Far from being frowned upon as uncreative, in China, Korea, and Japan, copying has long been considered a valuable practice. Through works of art spanning ancient to contemporary times, Copies and Invention in East Asia challenges our understanding of originality, and presents copying as an act of imaginative interpretation. The exhibition includes burial goods that conjure a world for the deceased; Buddhist sculptures produced in multiples to amplify religious experience and meaning; paintings in which a master’s brushstrokes are faithfully duplicated as a way of shaping the self; and contemporary works that address multiplicity and duplication in the modern world. A museum docent will interpret the complex ways that Asian artists have produced multiple artworks through time.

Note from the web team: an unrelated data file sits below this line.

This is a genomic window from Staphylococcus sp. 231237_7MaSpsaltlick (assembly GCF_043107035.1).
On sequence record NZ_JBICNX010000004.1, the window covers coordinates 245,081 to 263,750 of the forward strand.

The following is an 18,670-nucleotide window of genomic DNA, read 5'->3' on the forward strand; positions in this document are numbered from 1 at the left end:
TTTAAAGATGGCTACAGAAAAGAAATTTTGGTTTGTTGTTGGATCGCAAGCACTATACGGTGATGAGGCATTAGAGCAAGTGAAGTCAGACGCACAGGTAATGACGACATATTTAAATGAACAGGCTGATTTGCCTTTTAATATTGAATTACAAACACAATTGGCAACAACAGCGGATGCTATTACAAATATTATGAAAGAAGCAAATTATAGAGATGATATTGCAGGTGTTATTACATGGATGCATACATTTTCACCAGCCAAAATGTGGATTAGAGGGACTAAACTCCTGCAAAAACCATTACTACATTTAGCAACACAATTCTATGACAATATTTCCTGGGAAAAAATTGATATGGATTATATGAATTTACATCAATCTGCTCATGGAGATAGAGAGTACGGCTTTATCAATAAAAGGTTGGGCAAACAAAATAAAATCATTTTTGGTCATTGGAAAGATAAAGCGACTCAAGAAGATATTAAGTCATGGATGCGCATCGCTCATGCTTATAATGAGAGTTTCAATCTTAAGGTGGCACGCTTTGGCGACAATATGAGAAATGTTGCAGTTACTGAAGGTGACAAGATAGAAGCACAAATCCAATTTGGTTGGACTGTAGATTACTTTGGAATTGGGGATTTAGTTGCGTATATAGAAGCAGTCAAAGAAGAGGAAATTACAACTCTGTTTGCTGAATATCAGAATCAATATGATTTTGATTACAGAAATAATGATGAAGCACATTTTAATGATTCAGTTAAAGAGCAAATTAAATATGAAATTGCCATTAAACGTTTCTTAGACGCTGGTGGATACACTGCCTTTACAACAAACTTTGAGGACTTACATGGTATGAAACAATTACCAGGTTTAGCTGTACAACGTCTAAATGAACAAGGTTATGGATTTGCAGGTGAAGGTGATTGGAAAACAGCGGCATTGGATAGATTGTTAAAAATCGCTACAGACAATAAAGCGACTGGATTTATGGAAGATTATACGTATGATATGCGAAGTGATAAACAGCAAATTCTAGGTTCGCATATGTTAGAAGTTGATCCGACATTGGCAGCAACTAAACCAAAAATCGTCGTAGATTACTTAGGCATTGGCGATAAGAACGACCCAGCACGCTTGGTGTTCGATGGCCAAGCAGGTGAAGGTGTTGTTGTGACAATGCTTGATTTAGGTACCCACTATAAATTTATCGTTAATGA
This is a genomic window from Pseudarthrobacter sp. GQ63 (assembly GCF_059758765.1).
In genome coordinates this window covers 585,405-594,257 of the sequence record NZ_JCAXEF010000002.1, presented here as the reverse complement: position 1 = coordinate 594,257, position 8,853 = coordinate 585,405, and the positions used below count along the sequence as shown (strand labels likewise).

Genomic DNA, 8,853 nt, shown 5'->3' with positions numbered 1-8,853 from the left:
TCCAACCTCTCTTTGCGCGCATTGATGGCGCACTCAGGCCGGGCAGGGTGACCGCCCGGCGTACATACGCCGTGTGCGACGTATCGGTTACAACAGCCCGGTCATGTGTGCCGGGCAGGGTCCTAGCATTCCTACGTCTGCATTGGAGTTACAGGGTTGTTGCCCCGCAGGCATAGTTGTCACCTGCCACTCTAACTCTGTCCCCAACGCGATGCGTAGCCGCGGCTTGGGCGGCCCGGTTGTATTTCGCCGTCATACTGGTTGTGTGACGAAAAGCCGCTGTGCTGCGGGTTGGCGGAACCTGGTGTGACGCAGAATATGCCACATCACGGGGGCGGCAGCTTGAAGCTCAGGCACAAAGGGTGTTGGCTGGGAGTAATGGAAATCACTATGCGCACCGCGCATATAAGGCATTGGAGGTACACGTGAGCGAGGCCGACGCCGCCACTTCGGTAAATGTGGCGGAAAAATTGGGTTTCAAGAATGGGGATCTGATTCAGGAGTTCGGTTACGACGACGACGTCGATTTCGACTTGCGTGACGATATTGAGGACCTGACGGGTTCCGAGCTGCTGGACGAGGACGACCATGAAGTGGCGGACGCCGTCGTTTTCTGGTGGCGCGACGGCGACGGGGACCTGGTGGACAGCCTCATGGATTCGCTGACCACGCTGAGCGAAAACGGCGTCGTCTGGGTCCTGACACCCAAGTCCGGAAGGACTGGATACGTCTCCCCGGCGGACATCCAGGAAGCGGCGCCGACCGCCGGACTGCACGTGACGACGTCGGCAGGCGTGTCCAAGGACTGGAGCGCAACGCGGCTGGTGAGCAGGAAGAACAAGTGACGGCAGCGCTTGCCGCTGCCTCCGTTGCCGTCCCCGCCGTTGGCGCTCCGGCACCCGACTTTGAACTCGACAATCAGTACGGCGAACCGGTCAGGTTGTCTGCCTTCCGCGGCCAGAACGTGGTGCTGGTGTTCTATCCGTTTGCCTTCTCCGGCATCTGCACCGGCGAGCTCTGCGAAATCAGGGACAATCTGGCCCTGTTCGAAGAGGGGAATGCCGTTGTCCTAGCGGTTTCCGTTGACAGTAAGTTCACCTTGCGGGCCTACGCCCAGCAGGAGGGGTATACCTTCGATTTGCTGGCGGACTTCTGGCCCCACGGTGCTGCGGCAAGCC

Copies and Invention in East Asia
Lead support is provided by the University of Michigan Office of the Provost, Michigan Medicine, Lieberthal-Rogel Center for Chinese Studies, Center for Japanese Studies, Nam Center for Korean Studies, School of Information, and College of Engineering. Additional generous support is provided by the University of Michigan Fabrication Studio at the Duderstadt Center, Department of Asian Languages and Cultures, and SeeMeCNC 3D Printers.